VILNIUS - The European Union’s eastern members are bolstering the economic defenses they have set up over the last two years to guard against growing contagion risks from the United States and the eurozone, reports Reuters. Despite the recent agreement on a second bailout for Greece, persistent doubts over the solvency of the euro area’s periphery and uncertainty over the U.S. debt-limit showdown before an agreement to raise it was finally reached have put investors on edge.
They have a right to be skittish. After the 2008 fall of Lehman Brothers, a subsequent flight from risky assets knocked a quarter or more off the value of currencies across the region versus the euro and drove debt yields to multi-year highs.
It also shut off credit flows to many banks, forced Latvia, Hungary and Romania to accept emergency bailouts, and threw every country in the region into recession save Poland.
This time around, countries from the Baltics to the Black Sea are better prepared, having secured rainy-day financing, cut budget deficits, and taken other anti-crisis precautions. But the contagion channels - sovereign financing, banking sectors, asset flight, and trade - still pose threats.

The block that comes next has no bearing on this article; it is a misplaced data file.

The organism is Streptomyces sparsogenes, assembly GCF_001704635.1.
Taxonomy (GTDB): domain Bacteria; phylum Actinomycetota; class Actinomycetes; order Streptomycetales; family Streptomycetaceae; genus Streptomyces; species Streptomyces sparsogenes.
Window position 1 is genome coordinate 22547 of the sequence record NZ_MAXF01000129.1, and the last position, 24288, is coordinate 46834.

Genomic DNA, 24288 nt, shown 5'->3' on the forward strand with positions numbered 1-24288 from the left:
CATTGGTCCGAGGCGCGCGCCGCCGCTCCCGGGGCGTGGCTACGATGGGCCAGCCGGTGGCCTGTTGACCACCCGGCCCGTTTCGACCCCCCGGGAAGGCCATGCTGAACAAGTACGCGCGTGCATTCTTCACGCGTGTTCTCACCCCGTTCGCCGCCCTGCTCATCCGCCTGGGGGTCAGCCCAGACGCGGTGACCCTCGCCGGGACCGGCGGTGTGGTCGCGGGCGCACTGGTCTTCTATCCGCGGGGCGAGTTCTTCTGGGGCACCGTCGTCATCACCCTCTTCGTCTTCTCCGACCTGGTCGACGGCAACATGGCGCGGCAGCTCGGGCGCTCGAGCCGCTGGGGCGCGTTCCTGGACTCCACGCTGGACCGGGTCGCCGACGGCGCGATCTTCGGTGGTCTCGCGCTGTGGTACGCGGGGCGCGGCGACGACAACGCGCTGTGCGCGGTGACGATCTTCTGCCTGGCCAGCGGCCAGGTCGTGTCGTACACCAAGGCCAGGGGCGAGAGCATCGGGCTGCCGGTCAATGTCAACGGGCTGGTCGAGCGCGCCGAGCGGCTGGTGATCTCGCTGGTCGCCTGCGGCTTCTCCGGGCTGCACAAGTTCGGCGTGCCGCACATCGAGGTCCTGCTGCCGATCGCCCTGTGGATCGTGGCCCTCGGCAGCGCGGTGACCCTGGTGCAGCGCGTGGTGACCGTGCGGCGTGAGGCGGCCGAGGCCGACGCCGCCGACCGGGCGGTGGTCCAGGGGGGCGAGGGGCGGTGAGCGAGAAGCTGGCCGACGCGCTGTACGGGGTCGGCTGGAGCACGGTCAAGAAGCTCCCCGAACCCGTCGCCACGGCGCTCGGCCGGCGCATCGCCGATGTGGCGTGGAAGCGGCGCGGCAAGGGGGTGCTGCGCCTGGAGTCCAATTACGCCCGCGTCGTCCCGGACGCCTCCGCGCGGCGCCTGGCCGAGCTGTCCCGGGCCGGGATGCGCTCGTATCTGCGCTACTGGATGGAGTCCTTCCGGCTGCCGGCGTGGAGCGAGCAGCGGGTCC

“There will be a contagion effect on central Europe. The issue is on what channels that comes through,” said Neil Shearing, an economist at Capital Economics.
“And that will depend on how the crisis in the eurozone plays out,” the economist stated.
The most immediate fear is that deterioration in the eurozone periphery or a U.S. default would prompt investors to dump risky assets, driving up debt yields and hammering currencies.
A similar event after the Lehman collapse wiped 30 percent off the zloty per euro and drove Hungarian two-year bond yields to 14.25 percent, from 8.6 percent before the crisis.
The region is better defended against sovereign financing and banking risks, because of relatively low debt levels and fiscal tightening that has cut budget deficits to near the EU’s prescribed ceiling of three percent of gross domestic product.
Poland, Romania, Lithuania, Latvia and Bulgaria plan to hit that target next year and the Czechs in 2013, while Estonia and Hungary expect surpluses this year.